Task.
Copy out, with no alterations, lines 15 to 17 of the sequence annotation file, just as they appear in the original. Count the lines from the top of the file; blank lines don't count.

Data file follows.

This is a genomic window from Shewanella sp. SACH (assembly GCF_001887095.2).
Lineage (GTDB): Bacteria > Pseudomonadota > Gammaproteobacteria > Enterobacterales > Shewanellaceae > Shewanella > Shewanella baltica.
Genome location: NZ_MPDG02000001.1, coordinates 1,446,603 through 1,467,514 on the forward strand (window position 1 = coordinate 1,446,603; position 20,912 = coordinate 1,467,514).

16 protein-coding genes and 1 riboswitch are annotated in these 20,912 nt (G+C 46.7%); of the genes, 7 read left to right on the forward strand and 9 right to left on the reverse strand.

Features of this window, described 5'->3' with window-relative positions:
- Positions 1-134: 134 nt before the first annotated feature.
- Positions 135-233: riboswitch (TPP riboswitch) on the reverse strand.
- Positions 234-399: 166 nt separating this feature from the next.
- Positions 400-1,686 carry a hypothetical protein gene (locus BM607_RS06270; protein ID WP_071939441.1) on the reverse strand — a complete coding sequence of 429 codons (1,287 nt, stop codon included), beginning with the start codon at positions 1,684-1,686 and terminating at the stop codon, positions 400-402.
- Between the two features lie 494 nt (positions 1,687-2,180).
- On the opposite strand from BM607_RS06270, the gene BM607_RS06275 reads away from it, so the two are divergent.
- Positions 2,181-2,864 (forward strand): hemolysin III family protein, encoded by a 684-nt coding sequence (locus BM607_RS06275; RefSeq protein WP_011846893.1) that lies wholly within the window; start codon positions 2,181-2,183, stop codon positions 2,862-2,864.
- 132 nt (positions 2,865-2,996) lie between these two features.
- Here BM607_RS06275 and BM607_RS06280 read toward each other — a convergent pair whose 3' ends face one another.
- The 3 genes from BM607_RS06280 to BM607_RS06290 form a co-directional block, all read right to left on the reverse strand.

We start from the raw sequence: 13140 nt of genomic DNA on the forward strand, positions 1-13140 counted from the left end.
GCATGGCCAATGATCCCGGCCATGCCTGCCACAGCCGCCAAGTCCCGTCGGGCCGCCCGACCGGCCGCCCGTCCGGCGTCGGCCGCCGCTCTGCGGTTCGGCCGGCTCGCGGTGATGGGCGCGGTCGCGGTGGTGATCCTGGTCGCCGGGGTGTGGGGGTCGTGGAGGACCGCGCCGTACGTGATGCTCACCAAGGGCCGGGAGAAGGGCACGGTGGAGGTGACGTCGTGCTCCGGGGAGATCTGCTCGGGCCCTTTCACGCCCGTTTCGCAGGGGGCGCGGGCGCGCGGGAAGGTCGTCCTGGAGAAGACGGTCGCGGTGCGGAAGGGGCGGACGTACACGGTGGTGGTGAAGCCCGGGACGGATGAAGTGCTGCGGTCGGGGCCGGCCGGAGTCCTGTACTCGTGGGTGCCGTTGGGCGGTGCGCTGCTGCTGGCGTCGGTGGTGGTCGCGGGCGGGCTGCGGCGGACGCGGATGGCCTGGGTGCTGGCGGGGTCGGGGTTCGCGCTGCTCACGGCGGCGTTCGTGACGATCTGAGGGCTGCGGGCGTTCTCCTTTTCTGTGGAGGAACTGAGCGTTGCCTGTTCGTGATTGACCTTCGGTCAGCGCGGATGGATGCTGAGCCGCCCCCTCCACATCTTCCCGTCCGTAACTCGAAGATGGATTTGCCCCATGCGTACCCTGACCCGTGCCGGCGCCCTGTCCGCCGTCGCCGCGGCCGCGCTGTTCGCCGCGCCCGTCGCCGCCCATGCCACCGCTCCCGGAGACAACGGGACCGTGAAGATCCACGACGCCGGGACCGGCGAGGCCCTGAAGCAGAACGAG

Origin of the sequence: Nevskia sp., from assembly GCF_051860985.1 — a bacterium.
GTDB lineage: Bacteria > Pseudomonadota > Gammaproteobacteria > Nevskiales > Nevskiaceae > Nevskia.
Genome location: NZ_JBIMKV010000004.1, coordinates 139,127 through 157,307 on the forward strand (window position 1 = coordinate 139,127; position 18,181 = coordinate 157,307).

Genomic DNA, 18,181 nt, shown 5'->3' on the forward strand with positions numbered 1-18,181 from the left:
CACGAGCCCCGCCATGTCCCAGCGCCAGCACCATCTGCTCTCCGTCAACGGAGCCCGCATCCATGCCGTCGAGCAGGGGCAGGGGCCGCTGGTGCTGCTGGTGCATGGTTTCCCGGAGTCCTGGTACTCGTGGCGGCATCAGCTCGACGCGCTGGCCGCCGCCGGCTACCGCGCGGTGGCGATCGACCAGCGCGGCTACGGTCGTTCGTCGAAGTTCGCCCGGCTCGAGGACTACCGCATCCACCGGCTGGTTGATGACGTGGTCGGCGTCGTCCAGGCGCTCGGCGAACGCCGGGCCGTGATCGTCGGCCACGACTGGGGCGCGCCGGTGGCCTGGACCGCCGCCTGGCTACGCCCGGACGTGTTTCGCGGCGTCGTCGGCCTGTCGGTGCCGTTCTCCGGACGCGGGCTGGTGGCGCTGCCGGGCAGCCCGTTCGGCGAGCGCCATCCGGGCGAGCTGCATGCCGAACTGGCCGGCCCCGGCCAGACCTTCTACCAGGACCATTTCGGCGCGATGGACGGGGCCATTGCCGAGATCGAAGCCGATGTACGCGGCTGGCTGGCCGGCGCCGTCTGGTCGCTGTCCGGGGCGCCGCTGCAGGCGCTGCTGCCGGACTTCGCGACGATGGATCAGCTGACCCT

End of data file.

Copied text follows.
- The 3 genes from BM607_RS06280 to BM607_RS06290 form a co-directional block, all read right to left on the reverse strand.

We start from the raw sequence: 13140 nt of genomic DNA on the forward strand, positions 1-13140 counted from the left end.
GCATGGCCAATGATCCCGGCCATGCCTGCCACAGCCGCCAAGTCCCGTCGGGCCGCCCGACCGGCCGCCCGTCCGGCGTCGGCCGCCGCTCTGCGGTTCGGCCGGCTCGCGGTGATGGGCGCGGTCGCGGTGGTGATCCTGGTCGCCGGGGTGTGGGGGTCGTGGAGGACCGCGCCGTACGTGATGCTCACCAAGGGCCGGGAGAAGGGCACGGTGGAGGTGACGTCGTGCTCCGGGGAGATCTGCTCGGGCCCTTTCACGCCCGTTTCGCAGGGGGCGCGGGCGCGCGGGAAGGTCGTCCTGGAGAAGACGGTCGCGGTGCGGAAGGGGCGGACGTACACGGTGGTGGTGAAGCCCGGGACGGATGAAGTGCTGCGGTCGGGGCCGGCCGGAGTCCTGTACTCGTGGGTGCCGTTGGGCGGTGCGCTGCTGCTGGCGTCGGTGGTGGTCGCGGGCGGGCTGCGGCGGACGCGGATGGCCTGGGTGCTGGCGGGGTCGGGGTTCGCGCTGCTCACGGCGGCGTTCGTGACGATCTGAGGGCTGCGGGCGTTCTCCTTTTCTGTGGAGGAACTGAGCGTTGCCTGTTCGTGATTGACCTTCGGTCAGCGCGGATGGATGCTGAGCCGCCCCCTCCACATCTTCCCGTCCGTAACTCGAAGATGGATTTGCCCCATGCGTACCCTGACCCGTGCCGGCGCCCTGTCCGCCGTCGCCGCGGCCGCGCTGTTCGCCGCGCCCGTCGCCGCCCATGCCACCGCTCCCGGAGACAACGGGACCGTGAAGATCCACGACGCCGGGACCGGCGAGGCCCTGAAGCAGAACGAG